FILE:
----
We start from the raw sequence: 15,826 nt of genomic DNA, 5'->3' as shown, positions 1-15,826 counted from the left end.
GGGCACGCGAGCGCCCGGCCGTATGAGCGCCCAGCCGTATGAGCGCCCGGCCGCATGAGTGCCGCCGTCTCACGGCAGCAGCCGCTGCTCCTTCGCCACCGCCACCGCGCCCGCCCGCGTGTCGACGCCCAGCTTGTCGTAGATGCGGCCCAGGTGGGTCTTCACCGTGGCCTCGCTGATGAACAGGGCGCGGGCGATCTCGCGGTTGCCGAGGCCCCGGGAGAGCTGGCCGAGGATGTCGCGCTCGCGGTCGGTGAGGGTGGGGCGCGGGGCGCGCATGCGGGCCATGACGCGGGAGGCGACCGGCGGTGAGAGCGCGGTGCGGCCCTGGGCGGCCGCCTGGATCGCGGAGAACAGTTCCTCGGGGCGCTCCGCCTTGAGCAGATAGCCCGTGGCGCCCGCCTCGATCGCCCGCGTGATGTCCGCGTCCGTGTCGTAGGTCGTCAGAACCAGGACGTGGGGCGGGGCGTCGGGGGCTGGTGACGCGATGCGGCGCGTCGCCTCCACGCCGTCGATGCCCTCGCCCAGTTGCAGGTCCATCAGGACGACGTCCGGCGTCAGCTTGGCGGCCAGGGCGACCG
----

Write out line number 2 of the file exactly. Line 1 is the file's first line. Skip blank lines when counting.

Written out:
GGGCACGCGAGCGCCCGGCCGTATGAGCGCCCAGCCGTATGAGCGCCCGGCCGCATGAGTGCCGCCGTCTCACGGCAGCAGCCGCTGCTCCTTCGCCACCGCCACCGCGCCCGCCCGCGTGTCGACGCCCAGCTTGTCGTAGATGCGGCCCAGGTGGGTCTTCACCGTGGCCTCGCTGATGAACAGGGCGCGGGCGATCTCGCGGTTGCCGAGGCCCCGGGAGAGCTGGCCGAGGATGTCGCGCTCGCGGTCGGTGAGGGTGGGGCGCGGGGCGCGCATGCGGGCCATGACGCGGGAGGCGACCGGCGGTGAGAGCGCGGTGCGGCCCTGGGCGGCCGCCTGGATCGCGGAGAACAGTTCCTCGGGGCGCTCCGCCTTGAGCAGATAGCCCGTGGCGCCCGCCTCGATCGCCCGCGTGATGTCCGCGTCCGTGTCGTAGGTCGTCAGAACCAGGACGTGGGGCGGGGCGTCGGGGGCTGGTGACGCGATGCGGCGCGTCGCCTCCACGCCGTCGATGCCCTCGCCCAGTTGCAGGTCCATCAGGACGACGTCCGGCGTCAGCTTGGCGGCCAGGGCGACCG